Learn to draw in 30 days

We all have different ways of coping with the crazy times we find ourselves in. This summer is a strange one in so many ways. It’s been beautiful and hot and precious here in New England, but as we tip into fall all of us are bracing for a school year far from normal, and the possibility of another winter trapped inside our homes. I’ve tried to be extra diligent lately with self care – doing things to build up my strength and nourish my spirit. And during a run a few weeks ago, I decided I wanted to learn how to draw.

My desk of joy – as opposed to my desk of work

It’s been interesting to discover my learning style. Lately, the trend has been towards video education. I hate hate hate and loathe learning things by video. I’m not sure why. I pretty much never go to Youtube for anything but workout videos (which are for some reason an exception). I know that there are probably infinite channels dedicated to this very task, as well as the entire video footage of Bob Ross. But I learned how to learn from books, and the written word is still 100% my preferred method. So I bought myself:

1) “You Can Draw in 30 Days” by Mark Kistler
2) A crazy complicated set of drawing pencils which did not come with any sort of guide on what to use when, or even what things are
3) A sketchpad. If I’d realized how BFFs you become with your sketch pad I would’ve bought a nicer one, but here we are

The first thing we drew was a pretest. We were supposed to draw a house, a plane and a bagel in five minutes each. I hesitate deeply to show you mine. You see, in my school, you either did art or you did music. And I definitely and 100% did music. And then some extra music. So I think my last formal education in art might have been … 3rd grade. And I wasn’t very good even in 3rd grade. Since then, I have improved not at all due to never trying to. So what you see below is not sandbagging – it’s actually my best attempt. DON’T MOCK ME. (Or, you know, only mock me behind my back.)

I’m really this bad

Obviously, any skills at all will be a vast improvement on the impressively-retained 3rd grade drawing level I started with. Since then, it’s been a real joy. The book is canny in showing you how to do something that looks and feels like a real accomplishment, and only sneaking a little theory or technique in along the way. It has those things, but the overall tone of the books is one of joyful experimentation on basics being taught. Here was my first real success, a measly three lessons in:

I’m a particular fan of the “alien jumping out of a hole” technique, which is recurring in my opus.

Then we moved onto squares. There are a few places where I could stand a little more explanation (like how do you get the length of the squares right? But my architectural friends better watch out – I’m not only doing open boxes, I’m doing treasure chests!

Boxes, treasure chests and foreshortening

Then yesterday’s lesson was wild! Out of left field! After 7 days of circles and squares we suddenly went to …. koalas.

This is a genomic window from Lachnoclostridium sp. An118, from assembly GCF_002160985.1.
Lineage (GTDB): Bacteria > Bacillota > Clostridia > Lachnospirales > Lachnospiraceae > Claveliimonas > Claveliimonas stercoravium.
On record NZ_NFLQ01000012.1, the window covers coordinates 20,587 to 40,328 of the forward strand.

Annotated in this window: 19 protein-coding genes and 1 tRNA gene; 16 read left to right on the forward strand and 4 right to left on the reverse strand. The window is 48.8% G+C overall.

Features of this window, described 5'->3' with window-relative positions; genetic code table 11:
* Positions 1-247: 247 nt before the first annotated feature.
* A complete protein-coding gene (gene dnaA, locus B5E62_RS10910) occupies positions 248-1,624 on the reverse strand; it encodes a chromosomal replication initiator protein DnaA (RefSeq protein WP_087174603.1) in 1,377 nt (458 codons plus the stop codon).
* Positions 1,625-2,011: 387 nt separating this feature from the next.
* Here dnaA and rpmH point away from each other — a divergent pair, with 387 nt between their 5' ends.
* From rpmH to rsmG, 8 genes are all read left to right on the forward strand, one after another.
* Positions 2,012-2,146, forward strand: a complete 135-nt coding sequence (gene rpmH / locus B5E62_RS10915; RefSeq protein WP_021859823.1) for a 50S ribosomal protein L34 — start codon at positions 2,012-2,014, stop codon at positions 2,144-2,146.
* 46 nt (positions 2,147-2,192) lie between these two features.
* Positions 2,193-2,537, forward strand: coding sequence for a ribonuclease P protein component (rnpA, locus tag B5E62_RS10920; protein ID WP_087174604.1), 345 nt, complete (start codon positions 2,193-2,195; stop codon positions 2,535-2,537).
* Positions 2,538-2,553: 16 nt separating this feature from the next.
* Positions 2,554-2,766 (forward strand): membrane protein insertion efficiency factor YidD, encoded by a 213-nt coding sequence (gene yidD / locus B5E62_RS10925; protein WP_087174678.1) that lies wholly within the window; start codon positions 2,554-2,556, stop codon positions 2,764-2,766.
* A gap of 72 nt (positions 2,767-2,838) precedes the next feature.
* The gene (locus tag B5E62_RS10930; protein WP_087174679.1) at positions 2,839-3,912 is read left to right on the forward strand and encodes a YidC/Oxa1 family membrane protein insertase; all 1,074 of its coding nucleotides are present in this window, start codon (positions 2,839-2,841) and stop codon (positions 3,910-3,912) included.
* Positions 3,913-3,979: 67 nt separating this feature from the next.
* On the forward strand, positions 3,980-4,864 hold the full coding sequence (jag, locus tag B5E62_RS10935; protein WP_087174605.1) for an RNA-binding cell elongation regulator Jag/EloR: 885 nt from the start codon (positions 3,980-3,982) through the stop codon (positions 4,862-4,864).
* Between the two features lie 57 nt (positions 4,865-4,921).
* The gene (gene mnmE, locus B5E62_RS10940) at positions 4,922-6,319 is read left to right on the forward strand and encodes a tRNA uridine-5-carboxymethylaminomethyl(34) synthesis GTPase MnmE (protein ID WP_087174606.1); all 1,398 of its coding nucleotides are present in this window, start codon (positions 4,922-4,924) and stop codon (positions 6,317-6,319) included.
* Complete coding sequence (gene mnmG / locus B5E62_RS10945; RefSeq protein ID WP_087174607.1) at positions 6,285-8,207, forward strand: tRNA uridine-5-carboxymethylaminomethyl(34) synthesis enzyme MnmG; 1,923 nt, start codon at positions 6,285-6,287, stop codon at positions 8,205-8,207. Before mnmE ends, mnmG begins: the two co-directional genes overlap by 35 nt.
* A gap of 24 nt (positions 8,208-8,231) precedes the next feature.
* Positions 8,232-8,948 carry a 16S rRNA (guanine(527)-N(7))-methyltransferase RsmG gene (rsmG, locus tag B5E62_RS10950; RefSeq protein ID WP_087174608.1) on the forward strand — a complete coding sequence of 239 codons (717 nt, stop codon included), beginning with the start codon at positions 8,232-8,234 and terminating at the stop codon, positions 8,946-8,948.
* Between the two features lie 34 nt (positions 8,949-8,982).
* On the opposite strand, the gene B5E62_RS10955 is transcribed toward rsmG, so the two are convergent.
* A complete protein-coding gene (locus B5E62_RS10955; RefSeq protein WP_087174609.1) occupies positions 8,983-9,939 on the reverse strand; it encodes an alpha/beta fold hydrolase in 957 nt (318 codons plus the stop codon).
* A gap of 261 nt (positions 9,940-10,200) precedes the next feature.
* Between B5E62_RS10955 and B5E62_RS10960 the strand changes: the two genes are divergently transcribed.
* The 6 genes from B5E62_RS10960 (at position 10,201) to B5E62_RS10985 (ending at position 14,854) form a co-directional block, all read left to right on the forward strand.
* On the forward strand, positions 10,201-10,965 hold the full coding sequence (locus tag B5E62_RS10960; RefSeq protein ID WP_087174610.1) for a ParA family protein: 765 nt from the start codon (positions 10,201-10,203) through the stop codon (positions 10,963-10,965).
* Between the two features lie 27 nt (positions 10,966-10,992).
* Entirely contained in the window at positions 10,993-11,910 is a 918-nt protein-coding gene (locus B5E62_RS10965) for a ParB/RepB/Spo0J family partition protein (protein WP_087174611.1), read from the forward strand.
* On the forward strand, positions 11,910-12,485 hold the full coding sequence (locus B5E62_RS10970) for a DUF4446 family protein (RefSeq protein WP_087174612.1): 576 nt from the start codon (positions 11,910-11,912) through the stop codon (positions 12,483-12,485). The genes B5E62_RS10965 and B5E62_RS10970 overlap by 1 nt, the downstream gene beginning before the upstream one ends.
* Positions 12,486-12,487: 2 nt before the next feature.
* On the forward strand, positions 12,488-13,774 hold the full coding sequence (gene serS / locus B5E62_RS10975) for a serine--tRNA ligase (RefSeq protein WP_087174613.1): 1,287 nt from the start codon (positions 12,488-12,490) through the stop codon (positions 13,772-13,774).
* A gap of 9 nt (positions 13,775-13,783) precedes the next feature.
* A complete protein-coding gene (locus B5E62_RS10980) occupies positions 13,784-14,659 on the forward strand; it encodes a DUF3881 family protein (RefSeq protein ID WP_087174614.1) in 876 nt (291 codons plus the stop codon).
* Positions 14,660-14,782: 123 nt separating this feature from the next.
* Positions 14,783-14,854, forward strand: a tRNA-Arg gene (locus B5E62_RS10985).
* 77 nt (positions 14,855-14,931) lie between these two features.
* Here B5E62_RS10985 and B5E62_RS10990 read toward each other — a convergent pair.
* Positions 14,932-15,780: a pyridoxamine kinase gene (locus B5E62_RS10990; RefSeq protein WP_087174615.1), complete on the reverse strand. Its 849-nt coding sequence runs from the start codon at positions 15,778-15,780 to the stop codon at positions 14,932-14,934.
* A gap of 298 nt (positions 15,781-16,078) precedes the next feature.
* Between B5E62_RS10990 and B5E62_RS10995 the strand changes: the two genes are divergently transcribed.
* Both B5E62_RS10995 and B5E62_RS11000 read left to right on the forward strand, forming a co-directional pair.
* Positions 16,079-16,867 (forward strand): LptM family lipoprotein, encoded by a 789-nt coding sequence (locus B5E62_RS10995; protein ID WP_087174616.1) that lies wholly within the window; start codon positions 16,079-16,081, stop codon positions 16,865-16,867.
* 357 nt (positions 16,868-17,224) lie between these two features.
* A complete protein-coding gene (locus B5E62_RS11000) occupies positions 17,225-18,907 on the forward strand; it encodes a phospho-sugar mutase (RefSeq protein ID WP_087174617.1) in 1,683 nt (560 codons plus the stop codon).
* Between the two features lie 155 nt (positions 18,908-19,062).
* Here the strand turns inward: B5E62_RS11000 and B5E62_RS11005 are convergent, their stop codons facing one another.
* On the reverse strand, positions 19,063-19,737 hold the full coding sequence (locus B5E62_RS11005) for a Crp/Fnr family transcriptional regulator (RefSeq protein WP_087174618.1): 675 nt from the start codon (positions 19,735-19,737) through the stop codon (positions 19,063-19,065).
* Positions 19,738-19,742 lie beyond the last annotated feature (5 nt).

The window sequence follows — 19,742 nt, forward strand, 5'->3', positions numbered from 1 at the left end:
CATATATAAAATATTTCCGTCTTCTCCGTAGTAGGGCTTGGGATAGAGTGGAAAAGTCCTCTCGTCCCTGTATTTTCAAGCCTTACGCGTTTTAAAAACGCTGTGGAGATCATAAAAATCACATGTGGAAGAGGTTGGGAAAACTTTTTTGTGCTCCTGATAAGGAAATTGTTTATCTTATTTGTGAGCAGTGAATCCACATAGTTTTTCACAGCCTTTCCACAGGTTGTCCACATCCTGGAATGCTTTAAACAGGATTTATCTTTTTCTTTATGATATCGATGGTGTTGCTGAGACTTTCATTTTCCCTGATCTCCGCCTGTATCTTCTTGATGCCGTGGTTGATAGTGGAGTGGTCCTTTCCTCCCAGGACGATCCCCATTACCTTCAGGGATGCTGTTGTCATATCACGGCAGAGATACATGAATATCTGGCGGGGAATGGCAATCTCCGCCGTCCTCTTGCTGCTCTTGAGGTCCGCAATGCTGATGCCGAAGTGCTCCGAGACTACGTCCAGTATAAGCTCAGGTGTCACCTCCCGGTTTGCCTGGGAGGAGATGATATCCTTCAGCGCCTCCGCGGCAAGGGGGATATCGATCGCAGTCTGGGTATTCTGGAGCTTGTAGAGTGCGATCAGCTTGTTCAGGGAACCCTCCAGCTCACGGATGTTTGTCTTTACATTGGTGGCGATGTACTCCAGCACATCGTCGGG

Brenda’s first bear

Then last night, from the giddy heights of Lesson 8, I thought …. what if I put all these things together in one crazy, overlapping circle, open box with pedestal, koala-combining extravaganza. Could I do it? Such a complicated piece? How do people not smudge their drawings when they do this? But I sat down and didn’t stop until I had … this.

With bonus bopping alien

I mean, compare to my pretest. Pretty amazing, right? There’s plenty of problems with it – probably more problems than drawing. But it was super fun! And it made me feel really good and accomplished and like I’d learned things. And that was a great feeling to have during this crazy time.

Here are my key takeaways so far:

1) Erasing is a tremendously important part of drawing – by intent. No artist is “so good” they don’t need the eraser. The eraser is a key tool.
1.5) I wish I had an eraser as precise as a pencil
2) I like to sketch in a high-hardness pencil (like 4H) and then texture in a high smudge pencil (like 4B). It’s somehow much easier to erase the Hs. I had to experiment a lot with the pencils to figure out what they did, and why you would use one over the other.
3) How DO people avoid smudging their drawings with their hands? Do they always move left to right (or non-dominant to dominant) in their drawings?
4) Someday I will not have to actually draw (and then erase) the sun to get the angles right. That day is a long time from now.
5) I still can’t tell with boxes whether I should shade in alignment with the angle of the box or the sun. Is the answer “it depends?” (Narrator: the answer is ALWAYS “it depends”)
6) It’s useful to redraw (in the bolder pencil) lines you want to have visible, so they really pop from the page
7) I’ve started thinking about drawing when I’m not drawing and noticing things in drawings I’ve never seen before.
8) This is fun.

I’m sure that if I power through to the end of the 30 days, I’ll inflict updates on you (or at my Instagram account – look for fairoriana).

The power of going from 0 to 1 in a skill you totally lack is intoxicating, especially when you get immediate rewards from the efforts. I’m looking forward to high powered doodles in my notebooks from here on out! Have you ever picked up a skill like this – where you could do nothing and then got to do something? Has that been a part of your COVID journey too? What have you always wished you could do, but never actually had the time and space to learn?

Downright architectural!